Ninemile project update:
Ninemile Creek current phase of restoration has been underway since this July with a massive effort to reclaim and restore more than 1 mile of the creek that was damaged by historic placer mining. Dredge mining radically altered the floodplain in the 1940s, leaving a series of disconnected stream channels and dredge ponds that reduced fish populations, led to severe bank erosion, and impaired natural river processes. While construction crews from Glacier Excavating of Eureka are working this year to level placer mine tailings piles, rebuild the floodplain and reconstruct streambanks, the early phases of the Ninemile Creek project which were started in 2014 through 2016 have begun to show remarkable recovery, with streambanks and floodplains revegetating, and beaver, birds and migratory fish returning to the area. This project has taken more than a decade of planning to lead to the current project success. TU’s project Manager Paul Parson already has another phase of the project fully funded for next year, and this huge body of work could actually be completed in the next few years.
Little Blackfoot River project update:
The Tramway Creek Mine Reclamation Project is a cooperative effort between Montana DEQ, Trout Unlimited, Helena National Forest, Deer Lodge Valley Conservation District, Powell County and private landowners. The upper segment of the Little Blackfoot River is listed as impaired for exceedances of heavy metals arsenic, cadmium, copper, cyanide, and lead due to eroding mine tailings and draining mine adits. In 2021, contractors from Olympus Technical Services in Helena removed more than 1,000 cubic yards of mine waste from the banks of the Little Blackfoot River and safely capped the material in a repository. Contractors then rebuilt the streambanks using a mix of rock, logs, brush and willow cuttings to stabilize the bank help the site recover naturally in the long term. This activity is the first phase of a multi-project effort to cleanup these abandoned mine sites in the Little Blackfoot River valley and improve fisheries and water quality.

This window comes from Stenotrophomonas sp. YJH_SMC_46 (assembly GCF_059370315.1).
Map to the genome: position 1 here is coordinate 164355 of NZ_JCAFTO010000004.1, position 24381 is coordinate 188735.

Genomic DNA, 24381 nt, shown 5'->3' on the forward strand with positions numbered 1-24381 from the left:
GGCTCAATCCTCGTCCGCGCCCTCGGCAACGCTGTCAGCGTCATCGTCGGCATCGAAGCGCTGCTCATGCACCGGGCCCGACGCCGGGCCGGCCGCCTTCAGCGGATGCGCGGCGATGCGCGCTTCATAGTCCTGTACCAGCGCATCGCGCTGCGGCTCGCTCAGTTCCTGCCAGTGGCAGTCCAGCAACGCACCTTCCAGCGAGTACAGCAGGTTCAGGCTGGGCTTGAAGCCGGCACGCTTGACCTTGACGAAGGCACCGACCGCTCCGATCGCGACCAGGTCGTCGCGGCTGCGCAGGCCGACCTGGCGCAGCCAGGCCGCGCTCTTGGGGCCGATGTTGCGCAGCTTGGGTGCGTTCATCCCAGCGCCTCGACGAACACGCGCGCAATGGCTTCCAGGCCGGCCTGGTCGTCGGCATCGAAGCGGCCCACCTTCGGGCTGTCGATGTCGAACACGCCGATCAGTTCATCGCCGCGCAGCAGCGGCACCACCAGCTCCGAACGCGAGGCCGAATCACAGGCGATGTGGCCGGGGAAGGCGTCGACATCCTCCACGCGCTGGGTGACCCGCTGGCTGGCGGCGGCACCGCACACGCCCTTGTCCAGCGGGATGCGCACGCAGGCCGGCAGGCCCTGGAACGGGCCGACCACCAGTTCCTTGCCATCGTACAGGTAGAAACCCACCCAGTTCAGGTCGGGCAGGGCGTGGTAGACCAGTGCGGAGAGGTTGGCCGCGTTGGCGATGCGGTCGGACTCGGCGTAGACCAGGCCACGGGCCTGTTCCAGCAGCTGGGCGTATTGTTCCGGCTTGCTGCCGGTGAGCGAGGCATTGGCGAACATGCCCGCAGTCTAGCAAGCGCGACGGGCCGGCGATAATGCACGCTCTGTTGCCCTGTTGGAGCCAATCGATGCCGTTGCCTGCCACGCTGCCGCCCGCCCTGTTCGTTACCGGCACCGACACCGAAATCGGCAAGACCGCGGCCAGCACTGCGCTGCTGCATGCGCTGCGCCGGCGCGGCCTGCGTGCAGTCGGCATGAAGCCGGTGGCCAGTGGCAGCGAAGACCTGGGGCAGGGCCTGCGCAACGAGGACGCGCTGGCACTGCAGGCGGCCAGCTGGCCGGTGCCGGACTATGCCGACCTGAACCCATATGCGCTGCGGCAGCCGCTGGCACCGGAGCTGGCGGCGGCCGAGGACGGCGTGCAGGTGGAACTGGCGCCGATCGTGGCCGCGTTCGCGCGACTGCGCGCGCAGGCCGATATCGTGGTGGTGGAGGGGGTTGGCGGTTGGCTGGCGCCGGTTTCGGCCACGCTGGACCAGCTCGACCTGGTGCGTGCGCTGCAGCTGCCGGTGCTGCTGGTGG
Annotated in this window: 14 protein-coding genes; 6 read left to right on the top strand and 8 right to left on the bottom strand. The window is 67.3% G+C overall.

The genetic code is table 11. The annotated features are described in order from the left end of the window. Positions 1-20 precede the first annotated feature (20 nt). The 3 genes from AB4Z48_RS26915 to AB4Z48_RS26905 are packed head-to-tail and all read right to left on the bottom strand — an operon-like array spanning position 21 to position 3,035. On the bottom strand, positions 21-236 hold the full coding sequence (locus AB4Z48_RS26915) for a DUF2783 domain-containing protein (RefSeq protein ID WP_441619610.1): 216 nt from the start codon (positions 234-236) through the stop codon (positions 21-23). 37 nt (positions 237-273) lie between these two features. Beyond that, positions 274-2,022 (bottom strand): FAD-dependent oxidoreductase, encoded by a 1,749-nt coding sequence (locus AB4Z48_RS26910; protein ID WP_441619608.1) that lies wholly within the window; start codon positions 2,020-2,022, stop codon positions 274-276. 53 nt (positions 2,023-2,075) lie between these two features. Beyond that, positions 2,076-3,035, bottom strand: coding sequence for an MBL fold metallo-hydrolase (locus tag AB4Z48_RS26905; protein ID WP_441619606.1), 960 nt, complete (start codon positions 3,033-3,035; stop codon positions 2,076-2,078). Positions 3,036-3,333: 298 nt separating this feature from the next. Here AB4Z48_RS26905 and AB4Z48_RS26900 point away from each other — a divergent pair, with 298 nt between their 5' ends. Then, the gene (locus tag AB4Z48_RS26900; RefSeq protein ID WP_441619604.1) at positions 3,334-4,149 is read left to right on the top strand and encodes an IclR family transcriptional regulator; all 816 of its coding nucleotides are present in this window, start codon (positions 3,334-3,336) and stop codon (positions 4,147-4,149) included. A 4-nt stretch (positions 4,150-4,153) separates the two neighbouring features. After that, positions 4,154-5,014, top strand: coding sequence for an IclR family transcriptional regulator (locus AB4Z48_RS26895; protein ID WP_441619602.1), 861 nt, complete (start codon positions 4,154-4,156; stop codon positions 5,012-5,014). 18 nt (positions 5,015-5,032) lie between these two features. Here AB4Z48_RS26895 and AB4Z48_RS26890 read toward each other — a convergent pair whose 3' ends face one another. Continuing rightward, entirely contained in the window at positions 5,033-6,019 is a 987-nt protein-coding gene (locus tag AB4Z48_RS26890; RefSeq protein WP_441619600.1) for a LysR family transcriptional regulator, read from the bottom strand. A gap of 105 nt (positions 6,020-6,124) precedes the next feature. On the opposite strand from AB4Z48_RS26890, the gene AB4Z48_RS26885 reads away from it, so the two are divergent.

East Fork Bitterroot project update:
TU has had a busy couple years in the Bitterroot. Last year, we installed two fish screens in the Upper West Fork Bitterroot and East Fork Bitterroot, with help from Bitterroot National Forest, Montana Fish Wildlife and Parks the Bitterroot Chapter of TU and Montana TU. Jackson Contractor Group and Rocky Mountain Aggregate were also a major contributors to the East Fork Screen, donating rock, concrete and their skills in fabrication and installation. Together, these two projects reconnected a whopping 82 miles of bull trout habitat! This year, our work has focused on designing a series of fish screens on Skalkaho Creek, one of the top migratory cutthroat streams in the valley. We've also partnered with Lee Metcalf National Wildlife Refuge on a project to reconnect and restore North Burnt Fork Creek as it runs through the Refuge. We'll be looking for public feedback on this project in the coming months, so stay tuned for opportunities to participate.